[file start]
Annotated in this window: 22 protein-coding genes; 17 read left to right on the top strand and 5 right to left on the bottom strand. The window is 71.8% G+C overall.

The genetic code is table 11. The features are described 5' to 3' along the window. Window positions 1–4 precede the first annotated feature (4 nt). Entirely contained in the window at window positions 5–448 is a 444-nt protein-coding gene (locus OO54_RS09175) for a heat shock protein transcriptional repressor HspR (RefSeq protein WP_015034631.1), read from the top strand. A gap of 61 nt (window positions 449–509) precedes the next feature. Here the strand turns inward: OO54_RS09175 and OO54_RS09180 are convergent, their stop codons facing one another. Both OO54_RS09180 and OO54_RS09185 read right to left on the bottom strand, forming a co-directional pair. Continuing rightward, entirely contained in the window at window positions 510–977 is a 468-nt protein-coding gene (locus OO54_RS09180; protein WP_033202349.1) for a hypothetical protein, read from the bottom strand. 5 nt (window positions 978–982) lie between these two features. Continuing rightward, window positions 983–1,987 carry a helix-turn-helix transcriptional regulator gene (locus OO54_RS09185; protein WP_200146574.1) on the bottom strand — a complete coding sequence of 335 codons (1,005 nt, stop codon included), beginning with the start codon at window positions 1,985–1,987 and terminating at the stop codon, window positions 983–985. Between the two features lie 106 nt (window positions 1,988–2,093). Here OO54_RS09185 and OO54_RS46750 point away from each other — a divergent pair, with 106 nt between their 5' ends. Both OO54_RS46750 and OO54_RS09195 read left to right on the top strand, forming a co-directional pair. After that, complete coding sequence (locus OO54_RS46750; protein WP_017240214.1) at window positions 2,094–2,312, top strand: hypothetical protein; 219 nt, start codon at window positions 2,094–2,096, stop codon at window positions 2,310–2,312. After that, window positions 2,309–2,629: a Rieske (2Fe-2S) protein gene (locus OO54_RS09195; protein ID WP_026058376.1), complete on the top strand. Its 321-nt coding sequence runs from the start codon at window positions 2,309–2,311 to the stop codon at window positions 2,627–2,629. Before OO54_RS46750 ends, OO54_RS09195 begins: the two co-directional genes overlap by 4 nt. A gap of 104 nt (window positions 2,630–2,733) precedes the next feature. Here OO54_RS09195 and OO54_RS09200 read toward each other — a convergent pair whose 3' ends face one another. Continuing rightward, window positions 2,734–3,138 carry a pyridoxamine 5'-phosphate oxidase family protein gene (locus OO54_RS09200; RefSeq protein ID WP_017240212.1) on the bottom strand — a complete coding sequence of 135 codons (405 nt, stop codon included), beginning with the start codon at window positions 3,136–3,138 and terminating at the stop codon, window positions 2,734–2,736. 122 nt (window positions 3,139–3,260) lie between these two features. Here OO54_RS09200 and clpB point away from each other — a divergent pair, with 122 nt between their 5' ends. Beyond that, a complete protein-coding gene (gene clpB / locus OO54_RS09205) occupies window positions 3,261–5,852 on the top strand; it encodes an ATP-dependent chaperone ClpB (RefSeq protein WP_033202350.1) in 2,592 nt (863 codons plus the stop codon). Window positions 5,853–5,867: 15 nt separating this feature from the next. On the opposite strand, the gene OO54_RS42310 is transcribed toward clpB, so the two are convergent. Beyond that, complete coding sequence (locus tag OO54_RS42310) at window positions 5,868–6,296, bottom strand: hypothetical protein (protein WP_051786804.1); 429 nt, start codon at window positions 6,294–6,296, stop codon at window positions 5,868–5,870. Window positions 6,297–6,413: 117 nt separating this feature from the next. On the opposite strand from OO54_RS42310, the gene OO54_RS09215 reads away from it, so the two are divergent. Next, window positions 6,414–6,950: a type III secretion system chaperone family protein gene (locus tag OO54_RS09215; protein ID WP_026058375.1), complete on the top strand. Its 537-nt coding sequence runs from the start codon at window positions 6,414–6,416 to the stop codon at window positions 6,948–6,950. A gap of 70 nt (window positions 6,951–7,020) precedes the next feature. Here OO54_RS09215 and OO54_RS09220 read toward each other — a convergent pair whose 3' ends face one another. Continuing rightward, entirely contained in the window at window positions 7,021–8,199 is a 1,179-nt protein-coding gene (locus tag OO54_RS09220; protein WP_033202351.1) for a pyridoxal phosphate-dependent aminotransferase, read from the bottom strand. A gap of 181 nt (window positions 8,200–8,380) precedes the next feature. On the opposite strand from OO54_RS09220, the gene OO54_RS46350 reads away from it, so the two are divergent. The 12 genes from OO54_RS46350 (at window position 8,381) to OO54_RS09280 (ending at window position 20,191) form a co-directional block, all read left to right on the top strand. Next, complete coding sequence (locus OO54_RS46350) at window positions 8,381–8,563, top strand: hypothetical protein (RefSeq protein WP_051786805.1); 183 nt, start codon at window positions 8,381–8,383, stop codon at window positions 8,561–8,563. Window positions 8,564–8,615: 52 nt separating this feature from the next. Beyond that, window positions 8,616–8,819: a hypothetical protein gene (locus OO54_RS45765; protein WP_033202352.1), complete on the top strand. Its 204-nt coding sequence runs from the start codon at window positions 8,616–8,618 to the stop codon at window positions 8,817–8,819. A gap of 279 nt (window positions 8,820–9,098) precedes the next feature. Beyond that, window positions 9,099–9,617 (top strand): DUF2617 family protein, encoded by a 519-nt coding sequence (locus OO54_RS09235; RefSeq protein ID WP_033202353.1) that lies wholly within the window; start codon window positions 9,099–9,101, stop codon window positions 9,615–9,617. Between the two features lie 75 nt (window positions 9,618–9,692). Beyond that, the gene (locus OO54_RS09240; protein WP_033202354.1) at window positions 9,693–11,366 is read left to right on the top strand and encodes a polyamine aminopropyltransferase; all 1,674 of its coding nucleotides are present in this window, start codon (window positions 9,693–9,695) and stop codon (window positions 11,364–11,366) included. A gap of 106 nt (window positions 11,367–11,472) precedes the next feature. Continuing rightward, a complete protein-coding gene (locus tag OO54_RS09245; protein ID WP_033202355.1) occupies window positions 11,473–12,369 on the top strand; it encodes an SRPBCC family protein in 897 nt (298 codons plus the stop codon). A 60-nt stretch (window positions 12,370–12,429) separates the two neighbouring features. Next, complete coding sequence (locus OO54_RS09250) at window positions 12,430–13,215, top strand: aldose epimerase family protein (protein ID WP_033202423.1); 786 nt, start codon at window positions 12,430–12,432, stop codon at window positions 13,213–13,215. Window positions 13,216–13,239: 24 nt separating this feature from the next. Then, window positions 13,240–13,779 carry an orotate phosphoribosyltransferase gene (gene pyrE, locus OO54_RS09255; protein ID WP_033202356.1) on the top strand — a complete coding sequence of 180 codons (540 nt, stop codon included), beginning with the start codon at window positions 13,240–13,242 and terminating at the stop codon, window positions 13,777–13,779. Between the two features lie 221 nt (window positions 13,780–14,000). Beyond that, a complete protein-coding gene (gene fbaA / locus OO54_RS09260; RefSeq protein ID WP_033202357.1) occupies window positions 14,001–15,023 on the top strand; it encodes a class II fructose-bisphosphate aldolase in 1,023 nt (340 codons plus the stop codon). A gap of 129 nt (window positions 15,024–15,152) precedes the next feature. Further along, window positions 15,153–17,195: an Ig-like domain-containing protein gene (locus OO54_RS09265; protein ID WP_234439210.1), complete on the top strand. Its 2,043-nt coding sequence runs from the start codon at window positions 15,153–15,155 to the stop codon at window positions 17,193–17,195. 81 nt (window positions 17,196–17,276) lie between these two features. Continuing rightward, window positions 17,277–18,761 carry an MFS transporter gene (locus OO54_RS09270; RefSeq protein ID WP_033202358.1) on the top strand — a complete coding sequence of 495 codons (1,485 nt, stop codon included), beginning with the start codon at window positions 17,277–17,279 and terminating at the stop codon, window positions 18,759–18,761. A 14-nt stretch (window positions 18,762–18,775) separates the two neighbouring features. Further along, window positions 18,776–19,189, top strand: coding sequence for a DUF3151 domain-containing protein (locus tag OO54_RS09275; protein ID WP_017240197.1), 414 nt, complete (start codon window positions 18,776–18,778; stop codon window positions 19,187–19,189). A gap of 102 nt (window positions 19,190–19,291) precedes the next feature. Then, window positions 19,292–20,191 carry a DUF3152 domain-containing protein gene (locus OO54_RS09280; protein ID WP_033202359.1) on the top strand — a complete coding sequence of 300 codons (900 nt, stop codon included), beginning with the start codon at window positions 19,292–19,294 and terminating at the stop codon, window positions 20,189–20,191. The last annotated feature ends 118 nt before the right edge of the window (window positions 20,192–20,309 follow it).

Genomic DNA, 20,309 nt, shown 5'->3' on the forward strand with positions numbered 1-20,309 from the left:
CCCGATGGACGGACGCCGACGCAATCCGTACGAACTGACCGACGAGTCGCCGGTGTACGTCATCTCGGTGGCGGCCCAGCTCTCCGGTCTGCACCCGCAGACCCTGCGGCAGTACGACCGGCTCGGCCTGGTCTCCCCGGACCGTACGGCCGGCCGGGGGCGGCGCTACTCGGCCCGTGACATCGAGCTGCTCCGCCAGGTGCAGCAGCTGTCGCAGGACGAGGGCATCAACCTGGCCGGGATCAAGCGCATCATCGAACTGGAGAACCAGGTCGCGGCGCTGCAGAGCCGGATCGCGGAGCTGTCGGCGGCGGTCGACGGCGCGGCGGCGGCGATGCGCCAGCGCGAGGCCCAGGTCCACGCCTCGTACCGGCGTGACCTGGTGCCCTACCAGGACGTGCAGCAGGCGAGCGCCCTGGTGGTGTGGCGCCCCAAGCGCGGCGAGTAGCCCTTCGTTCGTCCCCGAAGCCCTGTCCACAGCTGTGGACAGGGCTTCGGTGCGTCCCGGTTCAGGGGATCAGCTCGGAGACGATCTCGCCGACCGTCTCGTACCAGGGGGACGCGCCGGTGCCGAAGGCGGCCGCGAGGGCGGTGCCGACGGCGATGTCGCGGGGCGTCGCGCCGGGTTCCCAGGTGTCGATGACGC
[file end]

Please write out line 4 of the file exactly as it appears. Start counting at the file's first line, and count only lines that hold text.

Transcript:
CCCGATGGACGGACGCCGACGCAATCCGTACGAACTGACCGACGAGTCGCCGGTGTACGTCATCTCGGTGGCGGCCCAGCTCTCCGGTCTGCACCCGCAGACCCTGCGGCAGTACGACCGGCTCGGCCTGGTCTCCCCGGACCGTACGGCCGGCCGGGGGCGGCGCTACTCGGCCCGTGACATCGAGCTGCTCCGCCAGGTGCAGCAGCTGTCGCAGGACGAGGGCATCAACCTGGCCGGGATCAAGCGCATCATCGAACTGGAGAACCAGGTCGCGGCGCTGCAGAGCCGGATCGCGGAGCTGTCGGCGGCGGTCGACGGCGCGGCGGCGGCGATGCGCCAGCGCGAGGCCCAGGTCCACGCCTCGTACCGGCGTGACCTGGTGCCCTACCAGGACGTGCAGCAGGCGAGCGCCCTGGTGGTGTGGCGCCCCAAGCGCGGCGAGTAGCCCTTCGTTCGTCCCCGAAGCCCTGTCCACAGCTGTGGACAGGGCTTCGGTGCGTCCCGGTTCAGGGGATCAGCTCGGAGACGATCTCGCCGACCGTCTCGTACCAGGGGGACGCGCCGGTGCCGAAGGCGGCCGCGAGGGCGGTGCCGACGGCGATGTCGCGGGGCGTCGCGCCGGGTTCCCAGGTGTCGATGACGC